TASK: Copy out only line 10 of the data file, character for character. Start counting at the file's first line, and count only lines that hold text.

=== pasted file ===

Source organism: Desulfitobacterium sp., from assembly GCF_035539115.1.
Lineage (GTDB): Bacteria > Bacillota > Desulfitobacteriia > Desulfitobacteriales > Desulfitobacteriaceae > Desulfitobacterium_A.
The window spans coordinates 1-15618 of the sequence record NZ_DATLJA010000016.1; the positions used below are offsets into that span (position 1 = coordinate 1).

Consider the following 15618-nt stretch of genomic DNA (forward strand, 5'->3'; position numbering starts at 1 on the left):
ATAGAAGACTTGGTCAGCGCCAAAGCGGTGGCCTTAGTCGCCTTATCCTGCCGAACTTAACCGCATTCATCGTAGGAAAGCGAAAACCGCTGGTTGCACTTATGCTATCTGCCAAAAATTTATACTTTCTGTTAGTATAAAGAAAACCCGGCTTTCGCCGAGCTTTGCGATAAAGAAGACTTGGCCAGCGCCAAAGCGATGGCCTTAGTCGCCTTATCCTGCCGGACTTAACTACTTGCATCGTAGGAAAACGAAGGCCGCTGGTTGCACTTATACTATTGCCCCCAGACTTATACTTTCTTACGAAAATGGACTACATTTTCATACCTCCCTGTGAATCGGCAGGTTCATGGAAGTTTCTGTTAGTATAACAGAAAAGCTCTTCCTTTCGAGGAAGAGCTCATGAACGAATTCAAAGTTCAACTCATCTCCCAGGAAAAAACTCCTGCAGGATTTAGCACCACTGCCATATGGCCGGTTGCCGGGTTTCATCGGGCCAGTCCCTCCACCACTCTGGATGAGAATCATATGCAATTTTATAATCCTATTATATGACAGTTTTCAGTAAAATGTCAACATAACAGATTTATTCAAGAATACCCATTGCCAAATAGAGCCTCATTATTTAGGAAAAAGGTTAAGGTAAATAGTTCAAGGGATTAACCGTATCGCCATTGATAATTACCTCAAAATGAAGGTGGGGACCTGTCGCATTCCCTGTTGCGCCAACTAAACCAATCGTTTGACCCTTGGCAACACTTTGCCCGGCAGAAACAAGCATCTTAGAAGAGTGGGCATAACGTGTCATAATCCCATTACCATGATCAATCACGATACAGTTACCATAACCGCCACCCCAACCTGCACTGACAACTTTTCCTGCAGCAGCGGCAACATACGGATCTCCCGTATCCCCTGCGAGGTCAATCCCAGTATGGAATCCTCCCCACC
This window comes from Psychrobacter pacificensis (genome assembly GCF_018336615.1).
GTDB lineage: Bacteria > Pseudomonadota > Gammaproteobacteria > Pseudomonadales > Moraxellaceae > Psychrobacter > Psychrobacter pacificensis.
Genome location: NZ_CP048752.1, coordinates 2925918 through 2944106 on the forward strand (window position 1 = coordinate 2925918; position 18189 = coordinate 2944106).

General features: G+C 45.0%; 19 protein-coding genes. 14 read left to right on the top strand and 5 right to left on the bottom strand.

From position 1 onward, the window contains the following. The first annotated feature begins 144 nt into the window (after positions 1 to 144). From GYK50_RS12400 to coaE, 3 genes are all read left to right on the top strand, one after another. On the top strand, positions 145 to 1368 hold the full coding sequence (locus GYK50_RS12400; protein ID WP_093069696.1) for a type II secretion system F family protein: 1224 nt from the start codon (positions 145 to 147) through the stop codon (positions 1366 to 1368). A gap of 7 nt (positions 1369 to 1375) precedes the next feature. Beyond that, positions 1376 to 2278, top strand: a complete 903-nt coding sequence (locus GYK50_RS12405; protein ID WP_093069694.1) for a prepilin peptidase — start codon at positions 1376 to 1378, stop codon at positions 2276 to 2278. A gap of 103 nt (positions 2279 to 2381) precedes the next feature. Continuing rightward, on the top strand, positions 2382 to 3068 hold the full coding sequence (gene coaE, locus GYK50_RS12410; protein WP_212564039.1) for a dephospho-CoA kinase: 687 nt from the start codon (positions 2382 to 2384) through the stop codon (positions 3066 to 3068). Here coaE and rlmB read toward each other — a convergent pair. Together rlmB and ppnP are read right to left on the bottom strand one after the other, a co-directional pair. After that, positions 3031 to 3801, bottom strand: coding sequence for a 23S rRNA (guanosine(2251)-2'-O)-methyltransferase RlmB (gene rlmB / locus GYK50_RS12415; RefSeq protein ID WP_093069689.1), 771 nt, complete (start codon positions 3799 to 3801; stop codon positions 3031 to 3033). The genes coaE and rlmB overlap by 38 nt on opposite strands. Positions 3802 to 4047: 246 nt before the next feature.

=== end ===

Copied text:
From position 1 onward, the window contains the following. The first annotated feature begins 144 nt into the window (after positions 1 to 144). From GYK50_RS12400 to coaE, 3 genes are all read left to right on the top strand, one after another. On the top strand, positions 145 to 1368 hold the full coding sequence (locus GYK50_RS12400; protein ID WP_093069696.1) for a type II secretion system F family protein: 1224 nt from the start codon (positions 145 to 147) through the stop codon (positions 1366 to 1368). A gap of 7 nt (positions 1369 to 1375) precedes the next feature. Beyond that, positions 1376 to 2278, top strand: a complete 903-nt coding sequence (locus GYK50_RS12405; protein ID WP_093069694.1) for a prepilin peptidase — start codon at positions 1376 to 1378, stop codon at positions 2276 to 2278. A gap of 103 nt (positions 2279 to 2381) precedes the next feature. Continuing rightward, on the top strand, positions 2382 to 3068 hold the full coding sequence (gene coaE, locus GYK50_RS12410; protein WP_212564039.1) for a dephospho-CoA kinase: 687 nt from the start codon (positions 2382 to 2384) through the stop codon (positions 3066 to 3068). Here coaE and rlmB read toward each other — a convergent pair. Together rlmB and ppnP are read right to left on the bottom strand one after the other, a co-directional pair. After that, positions 3031 to 3801, bottom strand: coding sequence for a 23S rRNA (guanosine(2251)-2'-O)-methyltransferase RlmB (gene rlmB / locus GYK50_RS12415; RefSeq protein ID WP_093069689.1), 771 nt, complete (start codon positions 3799 to 3801; stop codon positions 3031 to 3033). The genes coaE and rlmB overlap by 38 nt on opposite strands. Positions 3802 to 4047: 246 nt before the next feature.